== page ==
Today is the first Thanksgiving I’ve spent alone. I went to the grocery store and drove by cars full of people, walked by families with carts full of turkey and dinner for ten. I collected seafood for a dinner for one. Looking around, I felt that I should be lonely, feeling sad that I couldn’t be with my family on this day. But the truth is that I was only relieved, relaxed. I didn’t have to worry about chitchat, about looking at the clock and waiting to go home. It’s not that I don’t love my family – I’m just an introvert and crave solitude like candy.
Today, on this holiday of gathering, I got to make my own rules. So instead, I thought about how these people were all just doing what they always do, feeling happy about a family life that I don’t have to participate in. I’m just glad I get to live in a day and age where I’m allowed to be single, not have kids, and never own a table that feeds a dozen. Not that there’s anything wrong with other people living that way, I just think that I was built a bit different – but there has to be some people like me in the world to help balance it out. My family back in North Dakota all actually spent the holiday apart, in their own immediate family circles. With death and divorce comes change, and it seems everyone is fed up with the drama as well, and I get to have the best excuse to not participate. No one can blame me for not flying halfway across the country for a one day – there are other days I will fly back and it won’t be centered around overeating and preparing for a weeks worth of Black Friday deals (since now you can start shopping for Black Friday deals BEFORE Friday, and Cyber Monday is just around the corner… these holidays and shopping events are something else that has never made much sense to me).
Today, despite all my cynicism and lack of understanding, I will engage in the traditional act of giving thanks.
I’m thankful for the warm hearts of the people here in Seattle that have brought me into their hearts and homes. I’m thankful for the people I have chosen to be my family, even if they might not always be there for me.
© Amy Holweger 2013
I’m thankful for the salty breeze that gives me a bigger picture of the life of the world, and the mountains that force me to put my life and time in perspective. I’m thankful for the trees that stand here for generations. Trees are everywhere, and they give a sense of peace, comfort and familiarity no matter where you are. I see trees in Seattle and they can link me back to places and memories in North Dakota, even if really the only trees that are there are shelterbelts. Shelterbelts have their own beauty though, which I realized on a plane ride home last year. A woman unfamiliar with the area got excited as we were landing, tapping her travel-mates and pointing out the window. In my head I’m thinking, “It’s just North Dakota, it’s not that exciting.” But as I looked outside where she was pointing, I saw something different than just my bland, flat home state. It was a patchwork quilt, each varying shade of green and brown stitched together with trees. Quilts are often thought of as being made by a grandmother or some comforting elder female for a loved one. Quilts are sewn up with time and care (not to mention money – crafting isn’t cheap) and they provide us with comfort, a sense of home. As a species, we are pulled towards nature, because it wraps us up like a quilt and brings us closer to something bigger and helps us to see things that maybe we didn’t see so well before.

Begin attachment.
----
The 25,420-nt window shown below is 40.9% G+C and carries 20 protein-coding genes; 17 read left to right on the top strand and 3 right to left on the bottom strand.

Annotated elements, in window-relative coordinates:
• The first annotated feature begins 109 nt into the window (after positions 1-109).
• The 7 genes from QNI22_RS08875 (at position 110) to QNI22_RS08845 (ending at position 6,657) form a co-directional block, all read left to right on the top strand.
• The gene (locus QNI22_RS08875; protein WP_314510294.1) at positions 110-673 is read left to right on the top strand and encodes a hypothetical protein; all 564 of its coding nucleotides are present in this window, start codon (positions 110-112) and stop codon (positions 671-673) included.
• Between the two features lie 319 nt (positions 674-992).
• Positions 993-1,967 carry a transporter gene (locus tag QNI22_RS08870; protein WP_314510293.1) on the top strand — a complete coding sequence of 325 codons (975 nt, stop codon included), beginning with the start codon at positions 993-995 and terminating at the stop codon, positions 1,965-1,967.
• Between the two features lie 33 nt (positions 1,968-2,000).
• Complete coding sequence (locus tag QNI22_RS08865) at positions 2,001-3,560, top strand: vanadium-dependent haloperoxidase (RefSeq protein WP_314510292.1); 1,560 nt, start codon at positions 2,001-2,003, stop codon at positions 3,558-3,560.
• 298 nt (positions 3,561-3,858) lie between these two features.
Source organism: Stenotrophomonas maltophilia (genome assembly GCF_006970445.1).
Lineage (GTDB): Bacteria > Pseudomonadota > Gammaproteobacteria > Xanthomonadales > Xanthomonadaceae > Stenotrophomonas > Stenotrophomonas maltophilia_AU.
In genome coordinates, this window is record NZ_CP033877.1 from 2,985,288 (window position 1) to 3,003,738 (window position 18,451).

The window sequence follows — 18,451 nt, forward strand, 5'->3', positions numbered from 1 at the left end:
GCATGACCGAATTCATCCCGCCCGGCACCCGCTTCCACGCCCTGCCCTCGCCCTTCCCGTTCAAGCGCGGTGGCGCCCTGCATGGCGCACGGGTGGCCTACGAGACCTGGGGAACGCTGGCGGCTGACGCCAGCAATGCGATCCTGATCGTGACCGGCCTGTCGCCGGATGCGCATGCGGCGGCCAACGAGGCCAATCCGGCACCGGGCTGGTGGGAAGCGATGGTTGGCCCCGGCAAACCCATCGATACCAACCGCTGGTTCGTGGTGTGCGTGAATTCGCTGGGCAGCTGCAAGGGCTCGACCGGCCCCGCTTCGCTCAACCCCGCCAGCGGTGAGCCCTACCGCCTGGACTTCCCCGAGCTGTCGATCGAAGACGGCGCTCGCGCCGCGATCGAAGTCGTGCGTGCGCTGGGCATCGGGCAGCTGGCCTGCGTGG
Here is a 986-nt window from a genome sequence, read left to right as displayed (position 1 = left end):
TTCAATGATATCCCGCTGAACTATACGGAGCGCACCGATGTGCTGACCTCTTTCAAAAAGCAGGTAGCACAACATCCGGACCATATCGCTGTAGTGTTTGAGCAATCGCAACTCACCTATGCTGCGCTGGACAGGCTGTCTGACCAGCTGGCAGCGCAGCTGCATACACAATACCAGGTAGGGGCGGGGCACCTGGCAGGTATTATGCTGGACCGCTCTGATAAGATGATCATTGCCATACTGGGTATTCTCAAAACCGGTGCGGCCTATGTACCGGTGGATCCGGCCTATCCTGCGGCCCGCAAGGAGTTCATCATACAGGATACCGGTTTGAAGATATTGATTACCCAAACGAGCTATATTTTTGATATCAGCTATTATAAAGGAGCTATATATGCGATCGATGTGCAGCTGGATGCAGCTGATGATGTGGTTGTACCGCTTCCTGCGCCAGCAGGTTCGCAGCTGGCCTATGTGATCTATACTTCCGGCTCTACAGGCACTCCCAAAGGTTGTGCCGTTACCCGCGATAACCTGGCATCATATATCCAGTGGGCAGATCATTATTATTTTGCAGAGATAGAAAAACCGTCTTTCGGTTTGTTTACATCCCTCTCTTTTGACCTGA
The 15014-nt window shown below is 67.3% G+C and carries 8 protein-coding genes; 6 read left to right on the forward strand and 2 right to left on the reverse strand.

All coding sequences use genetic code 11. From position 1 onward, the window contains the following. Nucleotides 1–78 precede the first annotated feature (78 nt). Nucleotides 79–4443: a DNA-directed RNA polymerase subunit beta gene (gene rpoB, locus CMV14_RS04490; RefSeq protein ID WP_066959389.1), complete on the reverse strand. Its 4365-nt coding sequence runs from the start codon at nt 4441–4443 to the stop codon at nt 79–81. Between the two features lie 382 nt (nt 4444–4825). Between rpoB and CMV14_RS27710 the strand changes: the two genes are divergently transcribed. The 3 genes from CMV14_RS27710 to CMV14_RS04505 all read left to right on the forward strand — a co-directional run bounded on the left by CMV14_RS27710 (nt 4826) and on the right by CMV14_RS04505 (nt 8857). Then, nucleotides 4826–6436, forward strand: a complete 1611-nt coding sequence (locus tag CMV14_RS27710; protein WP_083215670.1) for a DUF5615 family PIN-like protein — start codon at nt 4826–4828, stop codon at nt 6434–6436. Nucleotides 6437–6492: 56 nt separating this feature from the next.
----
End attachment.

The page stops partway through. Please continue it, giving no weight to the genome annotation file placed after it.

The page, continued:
I’m thankful for my income, which allows me to participate in the rich things in life like travel, eating, and reading. I’m thankful for my cat that provides me with nonjudgmental companionship, with security in the fact that he can’t get mad at me and leave. I’m thankful for my books that tell me stories when I want and need to hear them, and never complain if they sit on the shelf, never read. They can’t cuddle with me and purr quite like a cat can, but books still provide a great source of unique companionship.
I’m thankful for the temporary things in life that remind me of my limited time to enjoy this planet. I’m thankful for the fear that drives my remembrance of my mortality, to inspire me to make the most out of every day.
Most of all, I’m thankful for my capacity to love and be loved, even when I think I don’t deserve it or that I’m unable to give it. It gives me passion and a connection to the higher part of ourselves that in a way is eternal, and will carry on even after time has taken back my body.
Now that this year’s Thanksgiving is passing, the countdown begins for Christmas. Plans are still pending for that holiday, but I have more important things to worry about than that right now, like how I’m going to finish knitting all of my Christmas presents between now and then…